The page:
By Oseye Boyd
Chances are if you’re reading this, you’re not included in the 0.00001% of the richest Americans. Not to rehash an old column, but I need to provide context. You may be doing “well,” but there’s a good chance you’re not even in the 90th to 99th percentile of income distribution, which is comprised of Americans who earn $120,000 to $425,000 a year after taxes. Many of us reside in the bottom 90%, and while we may experience income increases, it’s where we’ll reside for all of our lives.
This isn’t the racial wealth gap I’ve written about before. This is a wealth gap that affects all Americans. National Urban League President and CEO Marc Morial, in the organization’s annual State of Black America report, wrote about the Pulse of Black America survey. It found Black and white Americans have vastly different views on the wealth gap and economic disparities that affect Black Americans.
This wasn’t surprising, but it’s good to have the data to back up anecdotal evidence, and this survey provided that. According to the survey, A majority of Black respondents, agreed with the statement, Wealth inequality between Black and white Americans is a cycle that creates never-ending economic disparity, no matter how hard an individual works.
Not so if you work harder, said white respondents: “But an even larger majority of white respondents, 71%, agreed with the statement, ‘Wealth inequality between Black and white Americans can be overcome, but it’s up to individual people to change their circumstances.
When I read that statement, I immediately wondered if it was that easy why haven’t white Americans overcome their circumstances to become billionaires? Why are so many in the bottom 90%?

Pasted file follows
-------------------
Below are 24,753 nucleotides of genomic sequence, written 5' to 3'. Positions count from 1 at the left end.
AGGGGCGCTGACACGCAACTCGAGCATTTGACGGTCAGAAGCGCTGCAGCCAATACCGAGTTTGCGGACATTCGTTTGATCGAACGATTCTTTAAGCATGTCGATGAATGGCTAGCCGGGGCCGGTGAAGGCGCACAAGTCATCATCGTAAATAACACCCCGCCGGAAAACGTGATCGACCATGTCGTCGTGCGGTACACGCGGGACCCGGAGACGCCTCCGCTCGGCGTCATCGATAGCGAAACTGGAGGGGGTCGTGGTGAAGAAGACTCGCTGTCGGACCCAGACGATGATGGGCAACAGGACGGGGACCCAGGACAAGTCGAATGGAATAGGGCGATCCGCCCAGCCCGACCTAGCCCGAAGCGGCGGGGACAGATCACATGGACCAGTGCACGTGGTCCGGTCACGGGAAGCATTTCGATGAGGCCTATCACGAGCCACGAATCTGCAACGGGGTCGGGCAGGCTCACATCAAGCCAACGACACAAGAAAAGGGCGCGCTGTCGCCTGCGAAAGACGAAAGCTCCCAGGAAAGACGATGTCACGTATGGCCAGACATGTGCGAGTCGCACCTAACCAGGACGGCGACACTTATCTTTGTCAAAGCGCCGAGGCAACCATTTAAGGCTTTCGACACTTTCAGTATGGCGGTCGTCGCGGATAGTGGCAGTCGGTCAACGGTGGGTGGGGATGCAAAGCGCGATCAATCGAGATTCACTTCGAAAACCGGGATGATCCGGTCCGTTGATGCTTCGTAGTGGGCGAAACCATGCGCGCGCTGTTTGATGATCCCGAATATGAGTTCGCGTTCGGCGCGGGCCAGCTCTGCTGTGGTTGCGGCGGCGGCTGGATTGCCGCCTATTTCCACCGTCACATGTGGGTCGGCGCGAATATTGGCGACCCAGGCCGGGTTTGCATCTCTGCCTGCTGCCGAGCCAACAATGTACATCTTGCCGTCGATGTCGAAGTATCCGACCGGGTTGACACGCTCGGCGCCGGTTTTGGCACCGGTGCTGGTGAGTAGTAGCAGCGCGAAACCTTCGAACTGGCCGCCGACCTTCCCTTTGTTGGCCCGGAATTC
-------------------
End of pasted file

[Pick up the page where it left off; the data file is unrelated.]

Because it’s not so easy to overcome circumstances you’re born into. How many white people think they’re not billionaires because they don’t work hard enough?
I’m willing to bet money — the billions I don’t have — that white people think
they work pretty hard. Black people are blamed for their circumstances. We’re poor because we’re lazy, and if we just work harder, don’t buy Jordans or weaves, we can change our circumstances and become rich one day. The thinking implies that Black people don’t believe in personal accountability, and all we need to do is adopt the boot-strap mentality.
The thinking also implies that white people are better off than they really are. If it was as simple as working hard, wouldn’t more white people be among the uber rich, hanging out with Elon Musk and Mark Zuckerberg?
The fallacy that most Americans have fallen for is it’s about work — hard work.
But what is hard work? Depends on who you ask. It’s not about how hard someone works, but it’s about the value we assign to that work. A certified nursing assistant (CNA) works hard. It’s a physically demanding job — and it’s an important one — but you wouldn’t know it by the compensation. Poor people work hard.
Our disdain for poverty and our inability to acknowledge institutional racism allows us to blame individuals for their lack of “success” when it suits our narrative. It’s easy for white people to say Black people can change their circumstances because there’s a lack of historical knowledge of how those circumstances came to be for white people and Black people.
I call them excuses because that’s what those valid reasons are called when offered by Black people. If your parents didn’t leave you a trust fund and stocks worth millions of dollars, how can you be expected to grow that money to one day be as rich as Musk? He was born into wealth.
Getting rich isn’t as simple as just working hard. It’s not about work ethic. It’s about a system that is built and thrives on inequality.
Oseye Boyd is the former editor of the Indianapolis Recorder.